The U.S. president, according to people familiar with testimony in the House impeachment investigation, sees the Eastern European ally, not Russia, as responsible for the interference in the 2016 election that was investigated by special counsel Robert Mueller.
It's a view denied by the intelligence community, at odds with U.S. foreign policy and dismissed by many of Trump's fellow Republicans but part of a broader skepticism of Ukraine being shared with Trump by Russian President Vladimir Putin and his key regional ally Viktor Orban of Hungary, according to the New York Times citing Associated Press.
Trump's embrace of an alternative view of Ukraine suggests the extent to which his approach to Kyiv was colored by a long-running, unproven conspiracy theory that has circulated online and in some corners of conservative media.
On Monday, Trump derided the impeachment probe anew as a "witch hunt," insisting that he did nothing wrong in his phone call with Ukrainian President Volodymyr Zelensky.
But those testifying in the impeachment inquiry, now entering its fifth week, are recalling that Trump's views on Ukraine were seen as a problem by some in the administration. Some of those testifying recalled a May meeting at the White House when U.S. officials, just back from attending Zelensky's inauguration in Kyiv, briefed Trump. Ambassador to the European Union Gordon Sondland, special envoy Kurt Volker and other witnesses have described Trump as suspicious of Ukraine despite well-established American support for the fledgling democracy there. Several witnesses have testified that Trump believed Ukraine wanted to destroy his presidency.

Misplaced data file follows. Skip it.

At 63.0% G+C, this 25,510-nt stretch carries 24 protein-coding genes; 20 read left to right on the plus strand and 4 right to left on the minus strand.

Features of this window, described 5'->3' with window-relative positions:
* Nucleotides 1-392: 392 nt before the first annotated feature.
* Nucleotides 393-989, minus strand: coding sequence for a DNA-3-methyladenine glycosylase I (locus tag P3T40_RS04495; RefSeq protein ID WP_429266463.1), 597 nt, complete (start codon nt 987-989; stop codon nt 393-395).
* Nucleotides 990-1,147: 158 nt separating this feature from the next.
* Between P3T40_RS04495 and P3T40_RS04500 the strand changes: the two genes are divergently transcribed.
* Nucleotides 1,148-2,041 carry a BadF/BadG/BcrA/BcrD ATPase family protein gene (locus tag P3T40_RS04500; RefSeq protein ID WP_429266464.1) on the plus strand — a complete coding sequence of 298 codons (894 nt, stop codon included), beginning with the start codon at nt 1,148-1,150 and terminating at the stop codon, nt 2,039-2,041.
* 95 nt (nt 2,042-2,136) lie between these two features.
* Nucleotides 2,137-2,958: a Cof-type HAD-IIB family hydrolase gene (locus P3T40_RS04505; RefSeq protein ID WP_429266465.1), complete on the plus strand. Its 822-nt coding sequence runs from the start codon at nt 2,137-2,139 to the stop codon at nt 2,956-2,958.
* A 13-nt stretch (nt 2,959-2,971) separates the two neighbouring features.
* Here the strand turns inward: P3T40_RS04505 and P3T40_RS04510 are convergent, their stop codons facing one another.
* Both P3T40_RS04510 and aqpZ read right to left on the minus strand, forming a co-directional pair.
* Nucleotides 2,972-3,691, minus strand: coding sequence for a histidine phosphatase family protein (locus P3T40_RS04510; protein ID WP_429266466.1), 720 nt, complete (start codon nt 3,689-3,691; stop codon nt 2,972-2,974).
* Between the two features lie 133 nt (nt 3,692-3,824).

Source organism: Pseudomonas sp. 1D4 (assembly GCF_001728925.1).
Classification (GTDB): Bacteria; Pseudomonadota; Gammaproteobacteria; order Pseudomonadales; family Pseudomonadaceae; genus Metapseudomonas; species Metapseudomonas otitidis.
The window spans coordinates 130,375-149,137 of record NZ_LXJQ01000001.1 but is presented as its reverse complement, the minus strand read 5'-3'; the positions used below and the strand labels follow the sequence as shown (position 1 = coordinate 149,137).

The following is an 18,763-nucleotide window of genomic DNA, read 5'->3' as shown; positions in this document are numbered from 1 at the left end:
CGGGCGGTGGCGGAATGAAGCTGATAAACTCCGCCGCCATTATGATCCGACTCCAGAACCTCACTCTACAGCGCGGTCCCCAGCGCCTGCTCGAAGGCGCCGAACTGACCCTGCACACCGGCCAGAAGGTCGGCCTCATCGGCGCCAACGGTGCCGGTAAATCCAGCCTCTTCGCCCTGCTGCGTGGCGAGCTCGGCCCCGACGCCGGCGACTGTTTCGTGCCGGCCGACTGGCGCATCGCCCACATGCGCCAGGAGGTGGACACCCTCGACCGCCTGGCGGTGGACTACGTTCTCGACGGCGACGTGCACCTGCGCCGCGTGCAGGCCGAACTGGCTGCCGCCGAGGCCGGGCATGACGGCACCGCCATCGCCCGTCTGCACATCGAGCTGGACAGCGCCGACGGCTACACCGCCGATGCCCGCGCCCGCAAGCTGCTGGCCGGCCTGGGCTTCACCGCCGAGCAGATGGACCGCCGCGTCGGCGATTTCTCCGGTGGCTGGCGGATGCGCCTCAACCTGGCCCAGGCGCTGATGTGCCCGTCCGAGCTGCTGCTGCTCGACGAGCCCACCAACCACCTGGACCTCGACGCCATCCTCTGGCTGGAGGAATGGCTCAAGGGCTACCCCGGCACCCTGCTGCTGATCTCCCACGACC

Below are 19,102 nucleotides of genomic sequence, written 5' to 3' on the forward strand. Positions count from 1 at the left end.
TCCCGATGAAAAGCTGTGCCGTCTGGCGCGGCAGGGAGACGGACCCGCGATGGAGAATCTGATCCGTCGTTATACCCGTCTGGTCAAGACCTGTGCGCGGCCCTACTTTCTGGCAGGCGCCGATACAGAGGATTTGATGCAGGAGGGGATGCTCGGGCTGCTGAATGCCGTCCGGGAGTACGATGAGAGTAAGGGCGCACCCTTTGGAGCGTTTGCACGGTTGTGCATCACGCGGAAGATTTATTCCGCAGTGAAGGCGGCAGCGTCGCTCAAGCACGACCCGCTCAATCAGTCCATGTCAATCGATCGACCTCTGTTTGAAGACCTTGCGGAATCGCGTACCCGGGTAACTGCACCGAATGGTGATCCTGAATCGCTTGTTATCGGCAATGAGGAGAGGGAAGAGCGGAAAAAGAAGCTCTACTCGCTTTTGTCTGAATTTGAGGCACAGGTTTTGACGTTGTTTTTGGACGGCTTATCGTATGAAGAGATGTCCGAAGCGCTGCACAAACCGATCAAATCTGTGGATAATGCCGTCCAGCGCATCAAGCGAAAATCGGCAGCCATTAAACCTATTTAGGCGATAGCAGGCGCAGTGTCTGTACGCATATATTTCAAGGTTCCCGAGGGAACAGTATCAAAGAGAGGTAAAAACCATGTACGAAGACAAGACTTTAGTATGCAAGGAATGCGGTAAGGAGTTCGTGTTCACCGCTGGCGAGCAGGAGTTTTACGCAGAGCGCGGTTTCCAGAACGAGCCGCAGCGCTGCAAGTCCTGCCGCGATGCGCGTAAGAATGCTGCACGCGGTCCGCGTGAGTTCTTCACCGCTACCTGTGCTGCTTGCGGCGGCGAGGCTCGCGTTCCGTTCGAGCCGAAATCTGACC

"President Trump was skeptical," Sondland testified, according to his written remarks. Sondland said that only later did he understand that Trump, by connecting the Ukrainians with his personal lawyer Rudy Giuliani, was interested in probing the 2016 election as well as the family of his potential 2020 rival, Joe Biden.
"It was apparent to all of us that the key to changing President Trump's mind on Ukraine was Mr. Giuliani."
The report recalls that House Democrats launched the impeachment inquiry after a whistleblower filed a complaint that included Trump's July call with Zelensky. The call was placed the day after Mueller testified to Congress and brought an end to the two-year Trump-Russia probe.
"Our country has been through a lot and Ukraine knows a lot about it," Trump told Zelensky, according to a rough transcript of the call released by the White House.
"I would like you to find out what happened with this whole situation with Ukraine, they say CrowdStrike," Trump said. "The server, they say Ukraine has it."
Trump was airing the conspiracy-theory view, shared by Giuliani, that the security firm CrowdStrike, which was hired by the Democratic National Committee to investigate the 2016 hack of its email, may have had ties to Ukraine. CrowdStrike determined in June 2016 that Russian agents had broken into the committee's network and stolen emails that were subsequently published by WikiLeaks. The firm's findings were confirmed by FBI investigators and helped lead to Mueller's indictments of 12 individuals from Russia's military intelligence agency.
But the loose conspiracy theory contends that the DNC email hack was a setup, bolstered by fake computer records, designed to cast blame on Russia. Even the president's Republican allies have tried to dissuade Trump from it.
"I've never been a CrowdStrike fan; I mean this whole thing of a server," said Republican Rep. Mark Meadows of North Carolina last week.
Meadows, a confidant of Trump, said he's sure Ukraine had some role in the U.S. election. But he views the search for the email server as farfetched.
"I would not, on my dime, send a private attorney looking for some server in a foreign country," Meadows told reporters.
Other Republicans have also tried to convince Trump it was not Ukraine that was involved. Trump's former homeland security adviser, Tom Bossert, said Giuliani had done Trump a disservice by pushing the false story.